I am the grandmother of the minor identified as
________________________ (full names, date of birth, age) who is under my care and custody.
I am mentally competent and have no judgements entered against me which may preclude or disqualify me from guardianship.
I am authorized to act and legally execute agreements or applications on behalf of the minor's parents.
As verification I annex hereto, marked "A" a true copy of a Power of Attorney executed by the parents appointing me as agent and attorney for the minor.
This affidavit is made for the purpose of:
I attest to the foregoing statements which may be relied upon for all legal intent and purposes.
SIGNATURE and FULL LEGAL NAME OF DEPONENT
DULY SWORN TO AND SUBSCRIBED BEFORE ME, on this _____ day of
at ______________________ State of ______________________.
My commission expires: _____________________
Do not sign the affidavit beforehand. You will do so in the presence of a Notary Public or Commissioner of Oaths, whichever the case may be in your jurisdiction.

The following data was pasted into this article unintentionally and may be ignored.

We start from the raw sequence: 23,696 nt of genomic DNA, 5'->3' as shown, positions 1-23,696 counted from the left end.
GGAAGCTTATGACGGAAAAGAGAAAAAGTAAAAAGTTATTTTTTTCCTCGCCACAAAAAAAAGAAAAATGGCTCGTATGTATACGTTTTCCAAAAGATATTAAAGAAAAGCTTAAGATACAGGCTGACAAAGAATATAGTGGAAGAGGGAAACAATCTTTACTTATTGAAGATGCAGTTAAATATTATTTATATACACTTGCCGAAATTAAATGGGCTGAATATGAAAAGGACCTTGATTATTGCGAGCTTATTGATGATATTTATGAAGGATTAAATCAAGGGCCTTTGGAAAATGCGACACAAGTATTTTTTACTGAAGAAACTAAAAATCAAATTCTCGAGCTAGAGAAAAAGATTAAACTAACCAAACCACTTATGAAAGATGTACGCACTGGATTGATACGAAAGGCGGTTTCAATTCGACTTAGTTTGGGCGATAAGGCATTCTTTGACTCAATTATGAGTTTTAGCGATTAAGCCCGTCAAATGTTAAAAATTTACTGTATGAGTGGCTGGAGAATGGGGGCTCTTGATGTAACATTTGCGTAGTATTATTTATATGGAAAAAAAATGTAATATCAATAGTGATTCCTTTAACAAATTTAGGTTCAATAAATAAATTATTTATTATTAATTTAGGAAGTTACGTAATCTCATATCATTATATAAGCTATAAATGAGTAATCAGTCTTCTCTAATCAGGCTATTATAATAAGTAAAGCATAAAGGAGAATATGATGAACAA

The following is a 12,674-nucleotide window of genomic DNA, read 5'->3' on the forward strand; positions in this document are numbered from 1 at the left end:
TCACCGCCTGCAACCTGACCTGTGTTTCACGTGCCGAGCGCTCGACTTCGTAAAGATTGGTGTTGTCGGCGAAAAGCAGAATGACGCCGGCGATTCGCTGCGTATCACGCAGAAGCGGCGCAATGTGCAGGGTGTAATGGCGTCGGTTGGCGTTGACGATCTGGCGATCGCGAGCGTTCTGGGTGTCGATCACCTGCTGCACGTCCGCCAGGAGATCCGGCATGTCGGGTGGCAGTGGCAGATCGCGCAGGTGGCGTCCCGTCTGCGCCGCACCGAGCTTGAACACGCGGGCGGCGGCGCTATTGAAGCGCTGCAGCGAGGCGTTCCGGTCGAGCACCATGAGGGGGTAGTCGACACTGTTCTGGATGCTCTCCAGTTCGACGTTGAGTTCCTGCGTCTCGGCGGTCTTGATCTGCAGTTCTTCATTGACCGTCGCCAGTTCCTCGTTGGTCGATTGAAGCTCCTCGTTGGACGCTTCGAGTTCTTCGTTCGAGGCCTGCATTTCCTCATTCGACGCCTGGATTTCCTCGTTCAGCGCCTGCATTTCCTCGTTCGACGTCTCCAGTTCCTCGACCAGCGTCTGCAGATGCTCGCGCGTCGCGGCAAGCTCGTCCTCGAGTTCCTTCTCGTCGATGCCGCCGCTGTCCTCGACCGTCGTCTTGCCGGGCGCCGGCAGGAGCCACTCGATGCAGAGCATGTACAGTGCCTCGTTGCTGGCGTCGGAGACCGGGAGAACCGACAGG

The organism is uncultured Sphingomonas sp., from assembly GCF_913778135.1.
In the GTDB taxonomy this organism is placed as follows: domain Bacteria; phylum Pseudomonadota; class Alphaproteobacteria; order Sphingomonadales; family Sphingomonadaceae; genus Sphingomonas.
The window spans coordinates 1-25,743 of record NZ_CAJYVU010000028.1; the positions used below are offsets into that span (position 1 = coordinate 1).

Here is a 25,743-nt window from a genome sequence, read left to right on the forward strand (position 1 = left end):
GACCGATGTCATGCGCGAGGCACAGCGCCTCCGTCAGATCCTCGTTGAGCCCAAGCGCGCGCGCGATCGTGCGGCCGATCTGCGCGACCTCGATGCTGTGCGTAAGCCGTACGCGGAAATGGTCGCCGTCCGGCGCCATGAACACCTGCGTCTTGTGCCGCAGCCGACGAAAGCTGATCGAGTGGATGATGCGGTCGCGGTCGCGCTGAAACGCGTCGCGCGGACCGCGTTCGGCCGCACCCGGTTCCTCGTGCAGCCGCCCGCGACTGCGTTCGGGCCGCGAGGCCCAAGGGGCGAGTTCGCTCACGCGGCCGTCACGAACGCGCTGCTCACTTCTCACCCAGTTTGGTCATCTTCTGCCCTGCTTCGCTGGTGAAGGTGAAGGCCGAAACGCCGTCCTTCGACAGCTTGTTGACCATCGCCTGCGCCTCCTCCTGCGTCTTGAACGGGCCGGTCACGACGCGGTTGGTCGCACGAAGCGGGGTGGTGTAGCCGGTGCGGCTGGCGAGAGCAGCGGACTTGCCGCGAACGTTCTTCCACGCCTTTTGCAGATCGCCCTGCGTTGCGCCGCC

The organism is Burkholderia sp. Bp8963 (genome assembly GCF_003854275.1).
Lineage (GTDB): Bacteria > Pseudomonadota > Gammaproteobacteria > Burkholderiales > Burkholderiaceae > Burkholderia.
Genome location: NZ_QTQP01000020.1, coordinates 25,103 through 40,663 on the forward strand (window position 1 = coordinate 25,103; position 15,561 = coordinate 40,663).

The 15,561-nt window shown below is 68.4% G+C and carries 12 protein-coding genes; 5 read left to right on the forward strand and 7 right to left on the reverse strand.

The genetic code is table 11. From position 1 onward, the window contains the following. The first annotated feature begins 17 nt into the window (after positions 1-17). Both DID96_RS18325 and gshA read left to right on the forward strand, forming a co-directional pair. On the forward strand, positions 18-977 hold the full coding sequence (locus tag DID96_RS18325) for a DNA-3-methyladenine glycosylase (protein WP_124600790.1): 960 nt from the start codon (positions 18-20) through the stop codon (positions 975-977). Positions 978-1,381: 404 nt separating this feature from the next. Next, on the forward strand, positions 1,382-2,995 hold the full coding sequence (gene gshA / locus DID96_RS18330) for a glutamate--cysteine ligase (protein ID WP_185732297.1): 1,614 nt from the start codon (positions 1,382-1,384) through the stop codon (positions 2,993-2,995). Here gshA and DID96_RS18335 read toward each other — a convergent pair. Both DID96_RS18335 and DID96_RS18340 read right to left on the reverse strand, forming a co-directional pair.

Alternative wording for the following numbered paragraphs in your Affidavit of Legal Guardianship:
You may be otherwise related to the child. Or you may be a friend
or professional acquaintance of the parents. Then identify
yourself as such: e.g.
"I am the sister of", or
"I am the legal guardian of".
4. We used a Power of Attorney as verification but you may attach any document that authorizes you to act on behalf of a child e.g. court order granting you custody.
5. Simply state the reason for your having to submit an affidavit
of guardianship, for example:
* Application for enrollment at a school or other institution
* Application for a study loan / relief / bursary
There are a number of factors to consider regarding the legal guardianship of a child and which option would be best for all interested parties, but most of all, which option would be best for the child.